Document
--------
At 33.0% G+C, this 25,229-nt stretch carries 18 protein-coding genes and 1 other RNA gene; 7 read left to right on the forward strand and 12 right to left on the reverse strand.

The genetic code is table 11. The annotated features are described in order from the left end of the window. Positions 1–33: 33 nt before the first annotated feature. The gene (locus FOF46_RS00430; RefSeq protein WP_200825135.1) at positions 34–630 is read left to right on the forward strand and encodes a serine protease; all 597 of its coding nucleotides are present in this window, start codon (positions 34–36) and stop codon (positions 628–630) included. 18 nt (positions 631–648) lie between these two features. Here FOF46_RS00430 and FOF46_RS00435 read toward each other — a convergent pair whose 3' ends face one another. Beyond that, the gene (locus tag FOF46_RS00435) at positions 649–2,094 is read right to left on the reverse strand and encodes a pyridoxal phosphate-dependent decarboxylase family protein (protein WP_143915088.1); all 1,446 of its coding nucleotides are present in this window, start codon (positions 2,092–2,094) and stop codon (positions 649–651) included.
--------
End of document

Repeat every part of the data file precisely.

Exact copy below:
At 33.0% G+C, this 25,229-nt stretch carries 18 protein-coding genes and 1 other RNA gene; 7 read left to right on the forward strand and 12 right to left on the reverse strand.

The genetic code is table 11. The annotated features are described in order from the left end of the window. Positions 1–33: 33 nt before the first annotated feature. The gene (locus FOF46_RS00430; RefSeq protein WP_200825135.1) at positions 34–630 is read left to right on the forward strand and encodes a serine protease; all 597 of its coding nucleotides are present in this window, start codon (positions 34–36) and stop codon (positions 628–630) included. 18 nt (positions 631–648) lie between these two features. Here FOF46_RS00430 and FOF46_RS00435 read toward each other — a convergent pair whose 3' ends face one another. Beyond that, the gene (locus tag FOF46_RS00435) at positions 649–2,094 is read right to left on the reverse strand and encodes a pyridoxal phosphate-dependent decarboxylase family protein (protein WP_143915088.1); all 1,446 of its coding nucleotides are present in this window, start codon (positions 2,092–2,094) and stop codon (positions 649–651) included.